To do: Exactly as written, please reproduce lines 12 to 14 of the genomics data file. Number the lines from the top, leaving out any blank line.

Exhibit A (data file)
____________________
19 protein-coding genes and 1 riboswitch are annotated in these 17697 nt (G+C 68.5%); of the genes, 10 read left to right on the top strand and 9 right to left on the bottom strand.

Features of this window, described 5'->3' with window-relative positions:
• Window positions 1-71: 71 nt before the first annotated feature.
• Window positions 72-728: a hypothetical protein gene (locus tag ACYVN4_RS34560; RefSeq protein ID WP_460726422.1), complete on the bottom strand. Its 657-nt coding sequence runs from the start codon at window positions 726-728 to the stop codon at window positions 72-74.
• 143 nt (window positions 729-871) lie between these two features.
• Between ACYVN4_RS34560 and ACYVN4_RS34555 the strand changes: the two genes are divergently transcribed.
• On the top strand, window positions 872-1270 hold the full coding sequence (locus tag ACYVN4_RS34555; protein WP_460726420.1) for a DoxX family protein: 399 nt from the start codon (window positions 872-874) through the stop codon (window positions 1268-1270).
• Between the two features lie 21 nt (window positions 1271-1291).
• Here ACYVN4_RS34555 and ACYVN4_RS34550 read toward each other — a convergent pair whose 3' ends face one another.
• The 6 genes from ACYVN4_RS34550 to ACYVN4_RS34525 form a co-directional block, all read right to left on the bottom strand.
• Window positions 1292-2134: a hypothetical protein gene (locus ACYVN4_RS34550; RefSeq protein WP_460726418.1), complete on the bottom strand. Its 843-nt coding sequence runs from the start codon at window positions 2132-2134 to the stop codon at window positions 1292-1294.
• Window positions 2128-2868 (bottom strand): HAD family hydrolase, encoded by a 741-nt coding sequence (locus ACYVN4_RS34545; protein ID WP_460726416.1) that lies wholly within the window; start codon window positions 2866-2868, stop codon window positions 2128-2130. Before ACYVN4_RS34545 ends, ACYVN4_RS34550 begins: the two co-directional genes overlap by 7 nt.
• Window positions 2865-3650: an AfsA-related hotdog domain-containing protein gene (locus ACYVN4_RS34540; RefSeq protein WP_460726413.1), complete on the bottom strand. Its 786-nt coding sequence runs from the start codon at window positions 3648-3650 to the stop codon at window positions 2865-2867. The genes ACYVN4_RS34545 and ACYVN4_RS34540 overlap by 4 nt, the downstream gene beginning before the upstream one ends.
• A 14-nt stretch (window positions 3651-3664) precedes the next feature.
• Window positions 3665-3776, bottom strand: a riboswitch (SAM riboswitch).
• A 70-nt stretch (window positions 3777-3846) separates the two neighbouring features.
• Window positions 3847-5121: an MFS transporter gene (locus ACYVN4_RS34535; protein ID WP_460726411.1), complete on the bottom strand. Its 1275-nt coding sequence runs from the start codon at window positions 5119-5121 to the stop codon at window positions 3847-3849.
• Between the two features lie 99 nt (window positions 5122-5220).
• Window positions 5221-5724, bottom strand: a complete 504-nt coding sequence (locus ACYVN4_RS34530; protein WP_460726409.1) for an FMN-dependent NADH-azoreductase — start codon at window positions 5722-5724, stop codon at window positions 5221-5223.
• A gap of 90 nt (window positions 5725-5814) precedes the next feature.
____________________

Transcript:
• Window positions 2128-2868 (bottom strand): HAD family hydrolase, encoded by a 741-nt coding sequence (locus ACYVN4_RS34545; protein ID WP_460726416.1) that lies wholly within the window; start codon window positions 2866-2868, stop codon window positions 2128-2130. Before ACYVN4_RS34545 ends, ACYVN4_RS34550 begins: the two co-directional genes overlap by 7 nt.
• Window positions 2865-3650: an AfsA-related hotdog domain-containing protein gene (locus ACYVN4_RS34540; RefSeq protein WP_460726413.1), complete on the bottom strand. Its 786-nt coding sequence runs from the start codon at window positions 3648-3650 to the stop codon at window positions 2865-2867. The genes ACYVN4_RS34545 and ACYVN4_RS34540 overlap by 4 nt, the downstream gene beginning before the upstream one ends.
• A 14-nt stretch (window positions 3651-3664) precedes the next feature.